Luckily, when the PTO asked what I needed to create the space, I pulled out a three-ring binder of photos, drawings, and ideas I collected during my first few years as a librarian. I had been searching the Internet and library magazines for inspiration.
The binder was ready before we started, and that helped my PTO realize that my dream was a good dream and they wanted to support it. Using pictures of furniture and spaces was a great way for me to communicate my ideas and make them come to life.
2. Ask a lot of questions—and really listen to the answers. During the process of building our makerspace, a group of parents and teachers visited schools all over Illinois, Wisconsin, and Colorado to see their spaces. We asked librarians and teachers thoughtful questions about which tools they liked the most and which ones they could live without.
At every school we visited, someone said, “If we could do something different, when we were first starting out we would not have gotten a 3D printer and instead put that $3,000 into XYZ.”
Because of that feedback, we didn’t put a lot of money into 3D printers until later on.
3. Do all that you can to help educators see the cross-curricular value. I love to incorporate coding and robotics into my library, and the kids love it too. One of my favorite tools to introduce our youngest students to the world of coding is KIBO by KinderLab Robotics. Students link wooden blocks to create code, then use the robot to scan the blocks and make it go. It’s a good, device-free way for students to learn about coding and robotics.
Part of my role is to help classroom educators see the cross-curricular value of coding and robotics. A big part of the first-grade curriculum is learning about our community. To support the classroom during library time, the students and I created a Lego city and used KIBO to navigate around to the major landmarks. Students thoroughly enjoyed the activity, and the classroom teacher saw the connection that robotics has to the curriculum.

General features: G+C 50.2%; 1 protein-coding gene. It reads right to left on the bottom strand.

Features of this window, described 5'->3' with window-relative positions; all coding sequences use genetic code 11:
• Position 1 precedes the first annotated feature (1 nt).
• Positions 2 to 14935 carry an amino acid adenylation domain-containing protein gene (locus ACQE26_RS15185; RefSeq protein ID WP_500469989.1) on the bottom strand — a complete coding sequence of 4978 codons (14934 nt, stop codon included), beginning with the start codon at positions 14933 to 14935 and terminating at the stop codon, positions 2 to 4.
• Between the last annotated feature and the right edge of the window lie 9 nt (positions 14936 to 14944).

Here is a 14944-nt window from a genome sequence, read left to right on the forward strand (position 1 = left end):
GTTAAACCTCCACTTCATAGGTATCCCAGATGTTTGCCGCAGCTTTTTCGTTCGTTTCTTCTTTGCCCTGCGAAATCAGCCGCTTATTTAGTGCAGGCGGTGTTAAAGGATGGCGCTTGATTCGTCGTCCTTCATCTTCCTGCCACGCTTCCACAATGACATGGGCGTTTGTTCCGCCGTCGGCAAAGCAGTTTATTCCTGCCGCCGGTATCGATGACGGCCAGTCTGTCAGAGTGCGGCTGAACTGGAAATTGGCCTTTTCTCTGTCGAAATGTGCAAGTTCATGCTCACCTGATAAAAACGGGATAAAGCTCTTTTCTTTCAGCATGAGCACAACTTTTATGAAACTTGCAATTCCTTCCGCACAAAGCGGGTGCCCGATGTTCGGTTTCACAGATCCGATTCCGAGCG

4. Incorporate digital and physical tools. We have a wide variety of engineering tools and materials that I use alongside traditional robots to encourage students to prototype solutions to problems. One of my favorites is Rigamajig, a collection of wooden planks, wheels, and pulleys that connect easily with heavy-duty plastic wing nuts and bolts. The kids can prototype and build large things like cars, chairs, and benches quickly and easily. With the simple machine add-ons, we’ve been able to introduce complex concepts like cams, cogs, and pulleys in ways that kids can physically understand.
Although some people think cardboard boxes and sewing machines are non-traditional makerspace tools, I strongly disagree. We believe in having students learn valuable skills and appreciate the process as much as the final product. To that end, we have emphasized both hand- and machine-sewing in our K–4 progression. It’s exciting to see them gain confidence and skill.
We have a massive Lego wall and tons of cardboard, cardboard tools, and hand tools. We know that saws and drills can hurt children, but why keep a good tool away from them when you can teach them how to use it safely and it makes the work easier?
One of my idols, Gever Tulley, said, “Children can build anything, and by building anything, learn anything.”
Our IDEA Lab is a balance of high- and low-tech tools that encourages students to explore leaning in a whole new light. Hanging in our IDEA Lab is a giant light bulb that I found online from a thrift shop in Paris. It glows the words “IDEA Lab” in our space, which is symbolic of the passion kids have for learning about the world. I’m lucky that I get to have a space to help kids explore the things that will “light up” their own metaphorical light bulbs!
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